The amendment also proposes granting powers to the landlord to access documents held by the RMT company. That does not seem necessary. Clause 90 requires the previous manager to hand over only information which is required in connection with a company's management of the building. As liability does not pass across, it should not be the case that any documentation relating to that liability would have passed across. Therefore, I do not see the need for that part of the amendment either.

Lord Kingsland: Perhaps on reflection, it would have been better to have dealt with this amendment in the course of the discussion on the previous grouping. We shall wait to hear what the Minister has to say on Report on the general issue of contractual liability, and in the light of that, reconsider whether or not I should press this amendment. In the meantime, I beg leave to withdraw.

Amendment, by leave, withdrawn.

[Amendment No. 153 not moved.]

Clause 90 [Duty to provide information]:

The Earl of Caithness moved Amendment No. 154:

    Page 42, line 47, leave out ("four") and insert ("three").

The noble Earl said: In moving Amendment No. 154, I wish to speak also to Amendments Nos. 158, 162, 163 and 164. As I read the Bill, information on a hand-over could be as long as two months after the right-to-manage company has acquired the right to manage. In other words, there is an RTM company that we want to see succeed, we want to see take over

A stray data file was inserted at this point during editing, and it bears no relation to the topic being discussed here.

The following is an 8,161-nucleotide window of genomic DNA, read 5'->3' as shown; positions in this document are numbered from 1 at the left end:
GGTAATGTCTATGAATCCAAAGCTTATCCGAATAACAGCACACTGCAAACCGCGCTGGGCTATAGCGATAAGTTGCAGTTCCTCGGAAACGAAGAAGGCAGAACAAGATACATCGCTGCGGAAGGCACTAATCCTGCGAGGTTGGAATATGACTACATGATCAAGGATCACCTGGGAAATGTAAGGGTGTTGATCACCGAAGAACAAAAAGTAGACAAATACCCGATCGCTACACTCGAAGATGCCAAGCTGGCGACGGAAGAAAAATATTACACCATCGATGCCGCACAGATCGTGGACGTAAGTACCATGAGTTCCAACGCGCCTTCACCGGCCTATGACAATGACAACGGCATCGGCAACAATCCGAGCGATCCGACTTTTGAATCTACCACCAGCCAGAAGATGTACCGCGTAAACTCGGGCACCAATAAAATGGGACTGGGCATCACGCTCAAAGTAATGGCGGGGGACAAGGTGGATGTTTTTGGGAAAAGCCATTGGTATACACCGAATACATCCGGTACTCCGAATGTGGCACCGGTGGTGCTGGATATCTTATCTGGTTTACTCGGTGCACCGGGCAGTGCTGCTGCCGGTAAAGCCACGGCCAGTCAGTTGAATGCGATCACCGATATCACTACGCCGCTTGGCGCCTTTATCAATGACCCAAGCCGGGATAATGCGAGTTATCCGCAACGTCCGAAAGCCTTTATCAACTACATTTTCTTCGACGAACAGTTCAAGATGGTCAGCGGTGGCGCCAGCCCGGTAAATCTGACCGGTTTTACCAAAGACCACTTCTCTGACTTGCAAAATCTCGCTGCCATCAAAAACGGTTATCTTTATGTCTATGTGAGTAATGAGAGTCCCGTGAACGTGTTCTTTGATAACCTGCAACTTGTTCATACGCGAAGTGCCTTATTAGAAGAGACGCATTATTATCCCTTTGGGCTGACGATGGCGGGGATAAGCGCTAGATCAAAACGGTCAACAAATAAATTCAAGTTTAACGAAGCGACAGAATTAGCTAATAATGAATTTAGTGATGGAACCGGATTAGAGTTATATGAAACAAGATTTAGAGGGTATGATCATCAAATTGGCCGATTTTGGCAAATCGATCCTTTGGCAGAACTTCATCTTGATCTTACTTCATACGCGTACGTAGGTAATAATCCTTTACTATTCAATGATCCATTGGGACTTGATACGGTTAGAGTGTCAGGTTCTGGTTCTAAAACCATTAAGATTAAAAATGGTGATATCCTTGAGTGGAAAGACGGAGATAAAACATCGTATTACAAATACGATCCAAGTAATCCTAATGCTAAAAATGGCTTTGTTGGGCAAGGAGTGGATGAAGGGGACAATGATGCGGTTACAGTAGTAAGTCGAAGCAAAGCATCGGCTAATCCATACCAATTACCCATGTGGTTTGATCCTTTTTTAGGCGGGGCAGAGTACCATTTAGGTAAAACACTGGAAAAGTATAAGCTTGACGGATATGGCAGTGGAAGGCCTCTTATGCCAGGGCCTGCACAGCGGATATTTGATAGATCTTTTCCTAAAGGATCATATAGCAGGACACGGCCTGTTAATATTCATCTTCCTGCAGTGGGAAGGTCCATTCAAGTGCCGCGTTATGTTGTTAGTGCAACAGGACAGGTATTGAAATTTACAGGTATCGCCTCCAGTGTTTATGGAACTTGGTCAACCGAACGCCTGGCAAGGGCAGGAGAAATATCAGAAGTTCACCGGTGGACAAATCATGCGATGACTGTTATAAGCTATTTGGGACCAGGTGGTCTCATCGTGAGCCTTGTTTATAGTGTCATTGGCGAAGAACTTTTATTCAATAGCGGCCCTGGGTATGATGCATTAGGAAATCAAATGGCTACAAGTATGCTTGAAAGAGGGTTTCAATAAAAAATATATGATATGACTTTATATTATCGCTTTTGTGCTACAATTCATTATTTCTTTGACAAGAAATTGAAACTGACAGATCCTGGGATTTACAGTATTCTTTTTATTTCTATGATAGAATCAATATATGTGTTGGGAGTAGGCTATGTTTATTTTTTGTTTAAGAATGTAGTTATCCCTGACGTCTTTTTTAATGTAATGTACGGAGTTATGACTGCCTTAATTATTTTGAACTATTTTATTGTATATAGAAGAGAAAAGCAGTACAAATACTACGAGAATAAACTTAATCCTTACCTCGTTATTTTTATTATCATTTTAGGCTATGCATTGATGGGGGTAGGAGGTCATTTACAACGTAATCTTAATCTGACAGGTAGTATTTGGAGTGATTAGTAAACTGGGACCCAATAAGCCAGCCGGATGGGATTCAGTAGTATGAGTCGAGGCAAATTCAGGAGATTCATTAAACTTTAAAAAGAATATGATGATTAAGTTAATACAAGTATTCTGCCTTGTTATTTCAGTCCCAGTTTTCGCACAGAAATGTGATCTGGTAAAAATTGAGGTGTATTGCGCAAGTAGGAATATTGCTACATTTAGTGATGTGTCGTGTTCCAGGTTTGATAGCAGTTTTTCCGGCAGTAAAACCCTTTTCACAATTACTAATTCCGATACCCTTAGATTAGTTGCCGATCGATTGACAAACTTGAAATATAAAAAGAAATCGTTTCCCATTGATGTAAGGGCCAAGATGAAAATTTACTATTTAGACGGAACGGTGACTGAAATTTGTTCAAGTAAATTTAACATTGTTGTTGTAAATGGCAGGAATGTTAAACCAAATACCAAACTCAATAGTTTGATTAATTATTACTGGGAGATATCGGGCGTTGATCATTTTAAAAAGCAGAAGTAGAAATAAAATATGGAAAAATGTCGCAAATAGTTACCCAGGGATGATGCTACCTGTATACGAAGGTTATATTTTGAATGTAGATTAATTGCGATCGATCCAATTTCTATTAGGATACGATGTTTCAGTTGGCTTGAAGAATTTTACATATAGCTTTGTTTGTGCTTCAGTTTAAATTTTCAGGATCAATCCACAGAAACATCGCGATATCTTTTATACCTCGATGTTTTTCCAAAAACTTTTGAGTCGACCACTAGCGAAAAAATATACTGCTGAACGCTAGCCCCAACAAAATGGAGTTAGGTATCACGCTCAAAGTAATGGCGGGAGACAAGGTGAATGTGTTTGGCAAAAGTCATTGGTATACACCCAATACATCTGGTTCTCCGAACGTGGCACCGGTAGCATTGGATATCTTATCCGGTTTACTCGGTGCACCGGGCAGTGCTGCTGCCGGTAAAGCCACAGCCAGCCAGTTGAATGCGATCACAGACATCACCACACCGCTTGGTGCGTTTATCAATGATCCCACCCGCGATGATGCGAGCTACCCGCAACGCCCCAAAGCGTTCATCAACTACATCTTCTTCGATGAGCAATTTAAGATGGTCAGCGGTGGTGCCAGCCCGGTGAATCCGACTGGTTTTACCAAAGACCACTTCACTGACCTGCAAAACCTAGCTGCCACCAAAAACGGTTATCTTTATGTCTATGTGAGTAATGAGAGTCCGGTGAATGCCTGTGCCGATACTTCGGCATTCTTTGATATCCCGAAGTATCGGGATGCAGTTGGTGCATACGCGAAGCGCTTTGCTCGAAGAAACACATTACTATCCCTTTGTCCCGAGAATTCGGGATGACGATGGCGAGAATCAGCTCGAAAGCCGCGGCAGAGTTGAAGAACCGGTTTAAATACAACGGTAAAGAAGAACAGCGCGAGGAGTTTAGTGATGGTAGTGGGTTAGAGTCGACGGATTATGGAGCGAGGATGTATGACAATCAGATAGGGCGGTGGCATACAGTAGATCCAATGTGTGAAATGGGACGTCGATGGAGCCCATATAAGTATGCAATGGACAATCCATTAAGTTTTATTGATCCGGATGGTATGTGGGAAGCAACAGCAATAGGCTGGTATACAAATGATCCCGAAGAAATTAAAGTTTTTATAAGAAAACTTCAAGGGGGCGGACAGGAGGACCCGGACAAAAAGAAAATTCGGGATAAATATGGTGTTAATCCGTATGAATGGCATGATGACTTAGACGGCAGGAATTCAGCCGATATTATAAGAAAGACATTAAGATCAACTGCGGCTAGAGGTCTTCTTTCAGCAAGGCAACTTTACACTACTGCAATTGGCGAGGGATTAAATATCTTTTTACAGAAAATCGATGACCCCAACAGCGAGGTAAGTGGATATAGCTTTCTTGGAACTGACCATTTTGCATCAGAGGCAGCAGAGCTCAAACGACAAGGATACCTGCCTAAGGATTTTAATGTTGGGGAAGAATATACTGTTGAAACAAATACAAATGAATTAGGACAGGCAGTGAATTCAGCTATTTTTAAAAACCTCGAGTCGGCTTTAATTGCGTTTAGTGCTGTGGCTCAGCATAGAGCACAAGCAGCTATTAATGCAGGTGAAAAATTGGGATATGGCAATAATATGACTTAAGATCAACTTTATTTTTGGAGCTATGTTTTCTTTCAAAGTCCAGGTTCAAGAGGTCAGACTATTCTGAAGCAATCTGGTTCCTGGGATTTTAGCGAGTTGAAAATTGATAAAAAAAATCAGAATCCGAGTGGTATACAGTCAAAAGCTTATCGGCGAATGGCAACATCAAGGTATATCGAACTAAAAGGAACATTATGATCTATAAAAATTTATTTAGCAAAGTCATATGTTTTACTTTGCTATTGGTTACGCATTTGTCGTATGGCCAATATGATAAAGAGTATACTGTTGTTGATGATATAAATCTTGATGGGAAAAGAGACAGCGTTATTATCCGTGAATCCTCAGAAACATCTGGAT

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the block, but it is not getting all the information that it needs, and some it will not get until two months after it has taken over the management of that block.

That is wrong. As soon as the claim notice has been put forward, there ought to be an overlap period. There should be a regular flow of information for at least two months between the landlord and the right-to-manage company before the right-to-manage company takes over. There is also a provision that where information is not provided, that matter could be referred to the LVT. I beg to move.